The Restore & Renew Work Group was formed and began meeting in January 2015 to address and plan for a host of identified needs, as the congregation after more than a half-century embraced the physical challenges and mission opportunities of the present and future. Thoughtful discussion over any months and many meetings evolved into a comprehensive plan divided into manageable phases. First to be accomplished, a new cedar-shake roof, added insulation, and wiring upgrades were completed in 2016. With the benefit of a generous memorial gift, this completed without debt. Still utilizing an outhouse and lacking running water, a well was drilled successfully (not always possible in Hovland!) in late spring 2017, generously funded by an anonymous gift, which then allowed for proceeding with the next phase of the project. Ideas and designs for a church addition thoughtfully coalesced, which would include an expanded narthex, a welcoming and versatile gathering space, handicapped accessibility, driveway extension, two bathrooms, a pastor’s study, a work area with ample space for archives and supplies, a new sacristy, and improvements to the existing kitchen (which now would have running water, as well).

Work began in earnest with excavating, an extended class at North House Folk School (about twenty church-folk over thirteen days) fashioning beautiful carved white pine trusses and benches, plumbing and electrical work enabling in-floor heat and enhanced lighting throughout. Over the duration of two years the building was completed, thanks to skilled professionals, countless volunteer hours and material contributions, and the financial generosity of many members and friends of Trinity. The second phase required no outside borrowing, thanks to a Mission Challenge capital campaign, with well more than 150 households from Hovland and beyond gifting and making pledges, along with the resources of the congregation’s Flaten Fund—a college scholarship initiative—to be repaid with interest, further increasing its principal value. The total cost of the Restore & Renew project was approximately $280,000; at the end of 2019, less than $15,000 remained to pay off the Flaten Fund. The capital campaign concludes at the end of 2020, and it is fully anticipated that it will successfully be completed, fully funded without debt.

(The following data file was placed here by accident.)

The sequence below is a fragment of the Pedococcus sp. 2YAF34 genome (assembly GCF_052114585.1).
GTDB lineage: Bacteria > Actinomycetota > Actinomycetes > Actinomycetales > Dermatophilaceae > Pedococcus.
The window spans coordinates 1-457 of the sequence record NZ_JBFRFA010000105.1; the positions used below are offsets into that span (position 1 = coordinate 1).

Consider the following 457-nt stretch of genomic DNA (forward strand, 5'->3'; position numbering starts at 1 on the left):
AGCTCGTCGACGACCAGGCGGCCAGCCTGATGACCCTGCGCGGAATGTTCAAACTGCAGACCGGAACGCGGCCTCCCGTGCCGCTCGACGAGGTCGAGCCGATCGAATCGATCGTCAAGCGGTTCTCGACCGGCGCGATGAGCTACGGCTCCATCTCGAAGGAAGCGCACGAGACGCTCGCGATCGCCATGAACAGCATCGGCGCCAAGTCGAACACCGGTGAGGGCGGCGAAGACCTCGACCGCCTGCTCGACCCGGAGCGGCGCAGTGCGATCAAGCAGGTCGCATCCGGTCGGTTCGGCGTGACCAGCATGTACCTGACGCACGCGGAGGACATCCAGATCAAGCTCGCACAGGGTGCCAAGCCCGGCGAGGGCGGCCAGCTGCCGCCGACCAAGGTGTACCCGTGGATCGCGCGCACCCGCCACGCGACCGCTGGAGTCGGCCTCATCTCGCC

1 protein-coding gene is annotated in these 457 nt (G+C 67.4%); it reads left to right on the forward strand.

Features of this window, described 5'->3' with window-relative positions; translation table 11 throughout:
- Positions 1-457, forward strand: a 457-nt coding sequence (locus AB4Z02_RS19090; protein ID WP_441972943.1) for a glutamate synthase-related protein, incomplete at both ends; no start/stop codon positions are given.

The addition looks seamlessly like it has always been there, and the historic sanctuary has been transformed in its original design—enlarged, more open, brighter—a testimony to the coordinated planning and crafting of many heads, hands, and hearts. The improvements and new addition were dedicated on Sunday, 12 August 2018, with a festive worship service attended by close to 200 people filling every available space, followed by food and tours throughout the afternoon. A deck has since been added, funded separately by interested donors, and landscaping—led by gifted and experienced members—is proceeding, together creating beautiful and sacred spaces to be used and enjoyed in fellowship, mission, and service into Trinity’s open future.

Trinity Lutheran Church continues as a place of worship and hospitality, with joyful proclamation of the Good News of God in Jesus Christ and the movement of the Holy Spirit. The artistry of stained glass windows (the altar window designed at the beginning by Arnold Flaten, and the newly commissioned rose window at the rear of the sanctuary by Steve and Sharon Frykman), carved beams and doors, the figure of Christ, artwork, and the building’s overall handcrafted beauty draws the minds of worshippers, visitors, and those driving by toward praise of God. The sanctuary is always open.

If you'd like to explore more of our history, we have many documents from the early days!  Click on any of the links below to learn more:
Trinity Lutheran Church, Old Church Teardown (1946)
St. Olaf Lutheran Student Camp Photo Album (1947)
Howard Hong letter to Student Camp (1947)
St. Olaf Lutheran Student Camp Journals (1948-1949)
Trinity Lutheran Church, Dedication (1950)
Trinity Lutheran Church, 75th Anniversary Program
Trinity Lutheran Church, 100th Anniversary Program
Trinity Lutheran Church Cemetery Booklet, part 1
Trinity Lutheran Church Cemetery Booklet, part 2